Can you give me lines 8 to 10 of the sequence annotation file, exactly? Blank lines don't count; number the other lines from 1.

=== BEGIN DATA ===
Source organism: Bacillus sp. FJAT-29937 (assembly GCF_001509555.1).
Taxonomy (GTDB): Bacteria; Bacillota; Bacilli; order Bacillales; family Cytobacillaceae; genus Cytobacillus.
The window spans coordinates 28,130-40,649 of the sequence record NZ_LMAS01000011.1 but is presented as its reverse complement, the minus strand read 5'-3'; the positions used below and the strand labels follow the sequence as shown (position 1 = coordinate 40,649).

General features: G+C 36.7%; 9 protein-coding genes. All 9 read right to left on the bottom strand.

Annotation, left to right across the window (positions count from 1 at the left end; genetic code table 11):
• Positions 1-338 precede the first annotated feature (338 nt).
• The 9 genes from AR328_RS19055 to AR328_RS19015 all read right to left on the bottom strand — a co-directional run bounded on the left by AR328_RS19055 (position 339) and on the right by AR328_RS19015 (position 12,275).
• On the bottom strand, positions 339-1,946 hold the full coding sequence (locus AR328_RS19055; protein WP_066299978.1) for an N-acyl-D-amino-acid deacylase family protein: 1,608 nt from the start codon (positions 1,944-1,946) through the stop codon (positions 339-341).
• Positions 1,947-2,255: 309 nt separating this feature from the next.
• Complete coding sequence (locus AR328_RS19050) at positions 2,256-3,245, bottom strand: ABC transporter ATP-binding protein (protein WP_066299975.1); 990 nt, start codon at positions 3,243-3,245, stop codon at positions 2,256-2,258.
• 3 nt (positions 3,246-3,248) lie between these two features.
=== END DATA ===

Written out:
• On the bottom strand, positions 339-1,946 hold the full coding sequence (locus AR328_RS19055; protein WP_066299978.1) for an N-acyl-D-amino-acid deacylase family protein: 1,608 nt from the start codon (positions 1,944-1,946) through the stop codon (positions 339-341).
• Positions 1,947-2,255: 309 nt separating this feature from the next.
• Complete coding sequence (locus AR328_RS19050) at positions 2,256-3,245, bottom strand: ABC transporter ATP-binding protein (protein WP_066299975.1); 990 nt, start codon at positions 3,243-3,245, stop codon at positions 2,256-2,258.